The effect of the COVID-19 pandemic on opioid prescribing for patients with pleuritic pain




opioid prescribing, internal medicine, inpatient, pain management, COVID-19


Objective: We sought to understand opioid prescribing for COVID-19 positive and negative patients with pleuritic pain during the first wave of the pandemic. We hypothesized that patients without COVID-19 would be prescribed opioids more frequently intrapandemic compared to prepandemic and postulated that COVID-19 patients would be prescribed opioids more frequently and at greater quantity than their peers.

Design: A retrospective observational analysis of electronic health record data.

Setting: A quaternary academic hospital from February through April 2020.

Participants: A total of 1,400 of 3,169 adult inpatient hospitalizations involving pleuritic pain were included.

Main measures: Frequency and average daily dose of opioid prescriptions were analyzed using logistic and linear regression. Opioid prescribing habits were compared pre- and intrapandemic. Hypotheses and primary outcome measures were formulated prior to data collection.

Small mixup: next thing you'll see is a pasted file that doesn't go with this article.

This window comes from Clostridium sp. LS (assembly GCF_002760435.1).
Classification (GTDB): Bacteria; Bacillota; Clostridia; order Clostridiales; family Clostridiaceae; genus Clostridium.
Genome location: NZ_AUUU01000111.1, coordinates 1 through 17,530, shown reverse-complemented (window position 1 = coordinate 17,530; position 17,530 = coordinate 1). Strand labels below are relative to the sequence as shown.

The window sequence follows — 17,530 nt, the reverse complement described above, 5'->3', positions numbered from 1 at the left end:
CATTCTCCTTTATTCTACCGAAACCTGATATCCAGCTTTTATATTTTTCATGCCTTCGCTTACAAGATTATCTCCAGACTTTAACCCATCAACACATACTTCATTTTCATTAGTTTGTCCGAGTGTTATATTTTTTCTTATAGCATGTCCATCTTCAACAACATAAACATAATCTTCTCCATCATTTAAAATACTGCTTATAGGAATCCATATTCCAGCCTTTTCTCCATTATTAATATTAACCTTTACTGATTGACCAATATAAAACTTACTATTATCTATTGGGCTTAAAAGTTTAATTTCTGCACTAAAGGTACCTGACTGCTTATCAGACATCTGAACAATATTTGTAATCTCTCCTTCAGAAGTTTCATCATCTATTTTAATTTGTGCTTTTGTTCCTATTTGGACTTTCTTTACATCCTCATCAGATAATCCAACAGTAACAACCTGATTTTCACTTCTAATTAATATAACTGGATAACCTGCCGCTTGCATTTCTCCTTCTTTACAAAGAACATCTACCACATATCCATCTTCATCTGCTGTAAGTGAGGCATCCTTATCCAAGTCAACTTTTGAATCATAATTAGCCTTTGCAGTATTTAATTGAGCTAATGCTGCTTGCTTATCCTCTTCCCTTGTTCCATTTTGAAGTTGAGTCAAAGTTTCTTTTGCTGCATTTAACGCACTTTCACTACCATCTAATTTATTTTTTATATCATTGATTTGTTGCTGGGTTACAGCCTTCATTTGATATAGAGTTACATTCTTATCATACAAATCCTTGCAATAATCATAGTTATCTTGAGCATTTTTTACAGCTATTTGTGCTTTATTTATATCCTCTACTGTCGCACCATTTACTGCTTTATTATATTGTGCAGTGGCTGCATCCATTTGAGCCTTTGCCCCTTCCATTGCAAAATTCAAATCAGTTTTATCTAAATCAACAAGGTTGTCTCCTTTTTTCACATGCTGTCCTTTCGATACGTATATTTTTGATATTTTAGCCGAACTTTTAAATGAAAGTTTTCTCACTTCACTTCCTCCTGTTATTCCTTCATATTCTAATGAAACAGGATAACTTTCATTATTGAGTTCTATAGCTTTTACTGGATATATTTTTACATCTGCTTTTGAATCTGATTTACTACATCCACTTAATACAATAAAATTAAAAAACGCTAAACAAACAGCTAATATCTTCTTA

Key results: During the pandemic, COVID-19 patients were 15.77 absolute percentage points less likely to be prescribed opioids compared to patients without COVID-19 (95 percent confidence interval (CI): –8.98 to –22.56 percent). Patients without COVID-19 were equally likely to be prescribed opioids pre- and intrapandemic (95 percent CI: –9.37 to 2.42 percent). Odds ratio of opioid prescription for COVID-19 patients was 0.44 (95 percent CI: 0.08-0.80). Within those given opioids, COVID-19 patients were prescribed 3.0 percent greater morphine milligram equivalents (MMEs) (95 percent CI: 1.07-5.85 percent).

Conclusion: During the first wave of the pandemic, COVID-19 patients with pleuritic pain were prescribed opioids less frequently than patients without COVID-19, while patients without COVID-19 were equally likely to be prescribed opioid pre- and intrapandemic. On the other hand, COVID-19 patients treated with opioids were given greater daily MMEs due to the greater utilization of opioid infusions.

Author Biographies

Andrew Ormsby, MD

Medical Student, University of Colorado School of Medicine, Denver, Colorado

Caitlin Dietsche, MD

Assistant Professor of Hospital Medicine, University of Colorado School of Medicine, Aurora, Colorado


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How to Cite

Ormsby, MD, A., and C. Dietsche, MD. “The Effect of the COVID-19 Pandemic on Opioid Prescribing for Patients With Pleuritic Pain”. Journal of Opioid Management, vol. 18, no. 6, Nov. 2022, pp. 529-35, doi:10.5055/jom.2022.0748.